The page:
Shaving. Being forced to shave was a mark of humiliation (7:20). In some nations of that time, the hair of slaves was shaved in a particular way to identify them as their owner’s property.
Ten acres of vineyard would normally produce 10,000 gallons (37,850 liters) of wine yearly. Isaiah says that the Lord’s judgment upon Israel would be so severe that ten acres of vineyard would produce only one bath, or six gallons (23 liters). See 5:10.
The tinkling of feet mentioned in 3:16 is probably the ankle bracelets many women wore in the ancient world. They were usually made of bronze and were attached permanently.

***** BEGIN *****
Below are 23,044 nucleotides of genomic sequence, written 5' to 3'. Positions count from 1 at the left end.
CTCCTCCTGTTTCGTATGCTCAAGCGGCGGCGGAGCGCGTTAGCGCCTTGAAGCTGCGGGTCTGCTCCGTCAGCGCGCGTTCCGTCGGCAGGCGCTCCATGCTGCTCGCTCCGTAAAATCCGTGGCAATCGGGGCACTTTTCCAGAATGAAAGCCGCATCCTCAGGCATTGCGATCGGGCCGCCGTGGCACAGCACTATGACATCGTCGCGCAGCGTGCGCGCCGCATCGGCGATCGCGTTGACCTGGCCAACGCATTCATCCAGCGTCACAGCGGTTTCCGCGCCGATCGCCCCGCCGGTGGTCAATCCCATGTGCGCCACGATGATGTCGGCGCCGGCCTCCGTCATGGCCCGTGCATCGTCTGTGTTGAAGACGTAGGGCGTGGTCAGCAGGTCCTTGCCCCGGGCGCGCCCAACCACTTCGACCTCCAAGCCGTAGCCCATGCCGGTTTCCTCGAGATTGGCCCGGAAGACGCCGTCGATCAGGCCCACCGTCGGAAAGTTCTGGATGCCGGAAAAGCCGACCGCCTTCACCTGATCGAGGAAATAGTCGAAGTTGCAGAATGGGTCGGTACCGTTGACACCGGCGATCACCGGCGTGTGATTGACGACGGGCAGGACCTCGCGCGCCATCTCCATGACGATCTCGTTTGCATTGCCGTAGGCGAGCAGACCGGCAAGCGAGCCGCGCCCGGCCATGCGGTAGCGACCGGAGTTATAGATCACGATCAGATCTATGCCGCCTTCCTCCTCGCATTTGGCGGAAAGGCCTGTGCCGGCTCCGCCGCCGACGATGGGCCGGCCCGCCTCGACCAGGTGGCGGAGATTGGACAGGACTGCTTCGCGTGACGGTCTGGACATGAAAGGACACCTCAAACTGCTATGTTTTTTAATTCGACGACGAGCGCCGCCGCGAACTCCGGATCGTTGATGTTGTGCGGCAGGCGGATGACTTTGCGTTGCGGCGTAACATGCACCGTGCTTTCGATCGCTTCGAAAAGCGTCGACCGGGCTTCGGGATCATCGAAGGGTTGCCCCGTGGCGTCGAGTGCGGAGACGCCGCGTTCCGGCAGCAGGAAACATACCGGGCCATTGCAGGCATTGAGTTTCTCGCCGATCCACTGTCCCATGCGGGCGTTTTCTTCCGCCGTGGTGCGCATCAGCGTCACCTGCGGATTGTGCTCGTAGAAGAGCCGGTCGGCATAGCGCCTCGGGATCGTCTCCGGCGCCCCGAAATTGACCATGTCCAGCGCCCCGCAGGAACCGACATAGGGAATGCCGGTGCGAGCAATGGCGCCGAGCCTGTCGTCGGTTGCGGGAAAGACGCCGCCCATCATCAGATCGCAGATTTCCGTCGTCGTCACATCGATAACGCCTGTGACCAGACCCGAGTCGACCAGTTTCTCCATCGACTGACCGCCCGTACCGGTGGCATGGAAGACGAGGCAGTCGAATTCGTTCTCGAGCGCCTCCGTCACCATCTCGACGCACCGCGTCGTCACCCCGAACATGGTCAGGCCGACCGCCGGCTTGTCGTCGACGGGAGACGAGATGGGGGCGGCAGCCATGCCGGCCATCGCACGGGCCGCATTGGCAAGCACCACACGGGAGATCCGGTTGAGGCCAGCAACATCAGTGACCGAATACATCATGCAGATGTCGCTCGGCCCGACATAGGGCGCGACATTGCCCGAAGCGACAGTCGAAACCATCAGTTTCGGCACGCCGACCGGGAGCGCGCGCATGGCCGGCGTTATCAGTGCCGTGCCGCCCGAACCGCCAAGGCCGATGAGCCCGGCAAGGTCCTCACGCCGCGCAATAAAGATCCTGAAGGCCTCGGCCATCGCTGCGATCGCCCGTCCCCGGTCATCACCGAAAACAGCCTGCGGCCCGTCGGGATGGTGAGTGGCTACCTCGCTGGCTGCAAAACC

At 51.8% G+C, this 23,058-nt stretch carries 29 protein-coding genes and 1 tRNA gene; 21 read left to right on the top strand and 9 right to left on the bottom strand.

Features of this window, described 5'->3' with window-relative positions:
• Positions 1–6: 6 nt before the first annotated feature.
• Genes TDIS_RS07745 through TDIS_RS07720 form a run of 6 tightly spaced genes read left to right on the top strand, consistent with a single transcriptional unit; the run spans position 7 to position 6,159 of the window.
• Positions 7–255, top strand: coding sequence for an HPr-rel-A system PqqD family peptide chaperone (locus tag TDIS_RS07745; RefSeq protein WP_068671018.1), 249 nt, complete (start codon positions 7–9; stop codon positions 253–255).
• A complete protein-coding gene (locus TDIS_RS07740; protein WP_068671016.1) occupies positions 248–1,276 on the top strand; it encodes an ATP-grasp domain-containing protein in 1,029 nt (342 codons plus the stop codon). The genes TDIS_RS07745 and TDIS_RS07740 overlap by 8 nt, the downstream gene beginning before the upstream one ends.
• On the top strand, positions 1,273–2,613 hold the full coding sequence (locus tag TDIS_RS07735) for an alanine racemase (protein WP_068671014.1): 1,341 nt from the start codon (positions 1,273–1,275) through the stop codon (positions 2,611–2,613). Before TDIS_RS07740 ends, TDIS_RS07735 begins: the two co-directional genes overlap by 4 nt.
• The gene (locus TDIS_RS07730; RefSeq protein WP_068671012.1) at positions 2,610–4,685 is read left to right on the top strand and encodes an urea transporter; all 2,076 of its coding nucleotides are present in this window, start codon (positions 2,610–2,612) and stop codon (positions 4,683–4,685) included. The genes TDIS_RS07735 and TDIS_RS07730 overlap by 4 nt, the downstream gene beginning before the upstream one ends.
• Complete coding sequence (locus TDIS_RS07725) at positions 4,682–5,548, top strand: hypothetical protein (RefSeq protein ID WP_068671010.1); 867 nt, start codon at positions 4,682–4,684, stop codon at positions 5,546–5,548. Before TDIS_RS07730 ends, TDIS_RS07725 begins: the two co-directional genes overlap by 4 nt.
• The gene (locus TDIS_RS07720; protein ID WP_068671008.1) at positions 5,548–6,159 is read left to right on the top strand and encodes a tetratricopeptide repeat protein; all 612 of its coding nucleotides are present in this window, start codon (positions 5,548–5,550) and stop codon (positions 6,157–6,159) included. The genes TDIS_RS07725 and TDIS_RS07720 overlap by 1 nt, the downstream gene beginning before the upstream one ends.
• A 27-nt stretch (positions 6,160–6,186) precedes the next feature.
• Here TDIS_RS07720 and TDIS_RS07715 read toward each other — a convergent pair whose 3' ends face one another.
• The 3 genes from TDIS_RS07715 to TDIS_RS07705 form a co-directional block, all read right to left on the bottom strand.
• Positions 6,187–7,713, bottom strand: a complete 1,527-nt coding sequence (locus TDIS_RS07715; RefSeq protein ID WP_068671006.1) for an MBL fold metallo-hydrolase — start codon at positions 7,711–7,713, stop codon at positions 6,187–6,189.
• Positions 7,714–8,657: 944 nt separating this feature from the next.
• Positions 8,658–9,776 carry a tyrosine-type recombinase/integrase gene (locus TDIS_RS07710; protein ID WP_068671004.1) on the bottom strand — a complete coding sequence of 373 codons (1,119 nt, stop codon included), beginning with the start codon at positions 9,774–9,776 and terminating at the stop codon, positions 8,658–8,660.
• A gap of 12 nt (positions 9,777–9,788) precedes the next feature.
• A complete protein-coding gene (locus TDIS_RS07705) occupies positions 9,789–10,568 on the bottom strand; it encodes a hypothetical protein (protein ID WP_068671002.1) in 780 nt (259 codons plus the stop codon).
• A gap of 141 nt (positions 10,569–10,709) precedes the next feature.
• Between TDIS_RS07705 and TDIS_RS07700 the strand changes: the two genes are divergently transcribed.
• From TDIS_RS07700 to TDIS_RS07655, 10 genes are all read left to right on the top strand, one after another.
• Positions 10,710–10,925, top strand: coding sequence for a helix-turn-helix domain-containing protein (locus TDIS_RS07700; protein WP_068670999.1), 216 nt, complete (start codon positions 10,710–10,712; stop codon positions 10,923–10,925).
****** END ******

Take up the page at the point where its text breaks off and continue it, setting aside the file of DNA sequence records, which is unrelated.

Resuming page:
Pruning hooks (2:4) were used to cut away newly formed leaves and shoots from grape vines. The blade curved into a sharp hook at the tip, allowing it to capture and cut new growth more easily than a straight blade.
The Holy One of Israel is Isaiah’s main title for God. The phrase occurs 25 times in the book, but rarely elsewhere in the Bible. The word “holy” describes the Lord’s absolute moral purity and his being far greater than all that he has created.